Bruce Momjian <[EMAIL PROTECTED]> writes:
> Here is an overview of the SITC method:

A pretty fundamental problem is that the method assumes it's OK to
change the CTID of a live tuple (by swapping its item pointer with some
expired version).  It is not --- this will break:
        * active UPDATEs and DELETEs that may have fetched the CTID
          but not yet completed processing to decide whether to change
          the tuple;
        * pending AFTER ROW triggers, such as foreign key checks;
        * ODBC as well as other applications that assume CTID is a
          usable unique row identifier within transactions.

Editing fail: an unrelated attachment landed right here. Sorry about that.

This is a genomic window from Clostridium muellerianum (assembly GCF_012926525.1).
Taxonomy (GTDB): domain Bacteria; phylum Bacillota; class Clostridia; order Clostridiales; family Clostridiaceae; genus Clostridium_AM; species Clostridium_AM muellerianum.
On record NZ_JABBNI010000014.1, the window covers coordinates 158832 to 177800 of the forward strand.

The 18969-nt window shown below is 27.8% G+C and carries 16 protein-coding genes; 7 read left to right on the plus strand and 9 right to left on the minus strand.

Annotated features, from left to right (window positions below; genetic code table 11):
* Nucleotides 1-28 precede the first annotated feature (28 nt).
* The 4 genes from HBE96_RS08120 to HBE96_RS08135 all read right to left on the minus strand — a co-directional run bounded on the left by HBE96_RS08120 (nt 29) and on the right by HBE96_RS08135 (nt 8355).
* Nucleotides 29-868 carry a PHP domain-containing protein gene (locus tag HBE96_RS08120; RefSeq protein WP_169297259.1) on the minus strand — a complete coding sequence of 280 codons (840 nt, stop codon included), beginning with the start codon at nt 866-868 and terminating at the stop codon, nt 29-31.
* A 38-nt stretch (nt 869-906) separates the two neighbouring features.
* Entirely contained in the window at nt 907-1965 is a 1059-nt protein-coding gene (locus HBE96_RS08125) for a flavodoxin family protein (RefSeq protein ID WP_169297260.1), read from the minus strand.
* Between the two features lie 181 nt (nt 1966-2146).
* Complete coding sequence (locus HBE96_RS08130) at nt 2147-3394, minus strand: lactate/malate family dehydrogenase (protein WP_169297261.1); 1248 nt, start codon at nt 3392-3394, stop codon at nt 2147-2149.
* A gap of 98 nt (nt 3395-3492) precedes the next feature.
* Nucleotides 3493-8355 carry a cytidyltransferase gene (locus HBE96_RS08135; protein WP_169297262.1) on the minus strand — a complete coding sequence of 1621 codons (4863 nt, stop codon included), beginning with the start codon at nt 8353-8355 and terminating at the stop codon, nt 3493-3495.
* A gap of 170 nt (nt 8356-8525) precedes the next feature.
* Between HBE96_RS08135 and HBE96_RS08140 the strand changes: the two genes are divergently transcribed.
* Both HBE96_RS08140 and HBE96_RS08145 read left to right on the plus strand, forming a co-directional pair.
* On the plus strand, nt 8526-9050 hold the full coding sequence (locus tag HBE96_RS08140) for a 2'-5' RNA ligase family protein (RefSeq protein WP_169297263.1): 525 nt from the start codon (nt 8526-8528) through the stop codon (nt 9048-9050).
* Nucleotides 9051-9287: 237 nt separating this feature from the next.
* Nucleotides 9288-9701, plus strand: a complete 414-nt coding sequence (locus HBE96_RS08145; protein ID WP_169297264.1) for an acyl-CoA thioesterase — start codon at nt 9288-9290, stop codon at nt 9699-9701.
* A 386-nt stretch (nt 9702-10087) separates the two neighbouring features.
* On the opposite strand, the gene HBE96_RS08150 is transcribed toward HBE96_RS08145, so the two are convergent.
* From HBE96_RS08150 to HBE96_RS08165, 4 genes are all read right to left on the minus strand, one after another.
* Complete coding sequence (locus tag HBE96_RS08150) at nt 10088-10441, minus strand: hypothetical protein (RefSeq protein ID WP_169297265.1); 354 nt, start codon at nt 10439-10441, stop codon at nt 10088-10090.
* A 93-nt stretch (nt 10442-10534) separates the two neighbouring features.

VACUUM FULL can get away with moving tuples to new CTIDs because it takes
AccessExclusiveLock, so there can be no open transactions with knowledge
of current CTIDs in the table.  This is not OK for something that's
supposed to happen in plain UPDATEs, though.

Another problem is you can't recycle tuples, nor item ids, without
taking a VACUUM-style lock on the page (LockBufferForCleanup).  If
anyone else is holding a pin on the page they risk getting totally
confused --- for instance, a seqscan will either miss a tuple or scan it
twice depending on which direction you're juggling item ids around it.
The concurrency loss involved in LockBufferForCleanup is OK for
background-maintenance operations like VACUUM, but I seriously doubt
anyone will find it acceptable for UPDATE.  It could easily create
application-level deadlocks, too.  (VACUUM is safe against that because
it only holds one lock.)

                        regards, tom lane

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